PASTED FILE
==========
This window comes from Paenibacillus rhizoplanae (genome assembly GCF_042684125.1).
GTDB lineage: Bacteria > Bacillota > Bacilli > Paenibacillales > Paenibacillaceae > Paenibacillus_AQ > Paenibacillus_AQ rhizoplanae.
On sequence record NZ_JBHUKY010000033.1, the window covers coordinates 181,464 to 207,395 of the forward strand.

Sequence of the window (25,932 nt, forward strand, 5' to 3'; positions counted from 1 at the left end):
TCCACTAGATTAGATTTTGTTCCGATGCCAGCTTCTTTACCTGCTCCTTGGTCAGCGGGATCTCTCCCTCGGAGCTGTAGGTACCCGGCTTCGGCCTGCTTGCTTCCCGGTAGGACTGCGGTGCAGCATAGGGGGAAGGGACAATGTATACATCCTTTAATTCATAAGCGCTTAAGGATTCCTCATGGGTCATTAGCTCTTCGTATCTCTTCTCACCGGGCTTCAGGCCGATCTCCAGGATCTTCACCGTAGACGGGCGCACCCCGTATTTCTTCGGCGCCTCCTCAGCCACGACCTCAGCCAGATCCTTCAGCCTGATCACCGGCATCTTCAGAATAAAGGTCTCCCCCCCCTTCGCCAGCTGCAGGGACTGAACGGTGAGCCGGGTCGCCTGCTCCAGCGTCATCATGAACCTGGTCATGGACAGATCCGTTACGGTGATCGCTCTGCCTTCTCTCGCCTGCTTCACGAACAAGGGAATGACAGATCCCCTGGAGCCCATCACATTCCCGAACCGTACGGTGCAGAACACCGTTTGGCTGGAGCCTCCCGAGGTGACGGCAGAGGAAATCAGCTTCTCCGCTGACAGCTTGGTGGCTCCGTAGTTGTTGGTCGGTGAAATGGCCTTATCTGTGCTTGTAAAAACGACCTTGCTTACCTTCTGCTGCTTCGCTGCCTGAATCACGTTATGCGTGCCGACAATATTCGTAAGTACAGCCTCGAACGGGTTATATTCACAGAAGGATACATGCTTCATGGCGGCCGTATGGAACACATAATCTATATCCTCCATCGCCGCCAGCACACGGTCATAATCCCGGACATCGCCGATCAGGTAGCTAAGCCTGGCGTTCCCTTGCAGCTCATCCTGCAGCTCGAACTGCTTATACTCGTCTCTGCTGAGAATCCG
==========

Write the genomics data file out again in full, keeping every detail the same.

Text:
This window comes from Paenibacillus rhizoplanae (genome assembly GCF_042684125.1).
GTDB lineage: Bacteria > Bacillota > Bacilli > Paenibacillales > Paenibacillaceae > Paenibacillus_AQ > Paenibacillus_AQ rhizoplanae.
On sequence record NZ_JBHUKY010000033.1, the window covers coordinates 181,464 to 207,395 of the forward strand.

Sequence of the window (25,932 nt, forward strand, 5' to 3'; positions counted from 1 at the left end):
TCCACTAGATTAGATTTTGTTCCGATGCCAGCTTCTTTACCTGCTCCTTGGTCAGCGGGATCTCTCCCTCGGAGCTGTAGGTACCCGGCTTCGGCCTGCTTGCTTCCCGGTAGGACTGCGGTGCAGCATAGGGGGAAGGGACAATGTATACATCCTTTAATTCATAAGCGCTTAAGGATTCCTCATGGGTCATTAGCTCTTCGTATCTCTTCTCACCGGGCTTCAGGCCGATCTCCAGGATCTTCACCGTAGACGGGCGCACCCCGTATTTCTTCGGCGCCTCCTCAGCCACGACCTCAGCCAGATCCTTCAGCCTGATCACCGGCATCTTCAGAATAAAGGTCTCCCCCCCCTTCGCCAGCTGCAGGGACTGAACGGTGAGCCGGGTCGCCTGCTCCAGCGTCATCATGAACCTGGTCATGGACAGATCCGTTACGGTGATCGCTCTGCCTTCTCTCGCCTGCTTCACGAACAAGGGAATGACAGATCCCCTGGAGCCCATCACATTCCCGAACCGTACGGTGCAGAACACCGTTTGGCTGGAGCCTCCCGAGGTGACGGCAGAGGAAATCAGCTTCTCCGCTGACAGCTTGGTGGCTCCGTAGTTGTTGGTCGGTGAAATGGCCTTATCTGTGCTTGTAAAAACGACCTTGCTTACCTTCTGCTGCTTCGCTGCCTGAATCACGTTATGCGTGCCGACAATATTCGTAAGTACAGCCTCGAACGGGTTATATTCACAGAAGGATACATGCTTCATGGCGGCCGTATGGAACACATAATCTATATCCTCCATCGCCGCCAGCACACGGTCATAATCCCGGACATCGCCGATCAGGTAGCTAAGCCTGGCGTTCCCTTGCAGCTCATCCTGCAGCTCGAACTGCTTATACTCGTCTCTGCTGAGAATCCG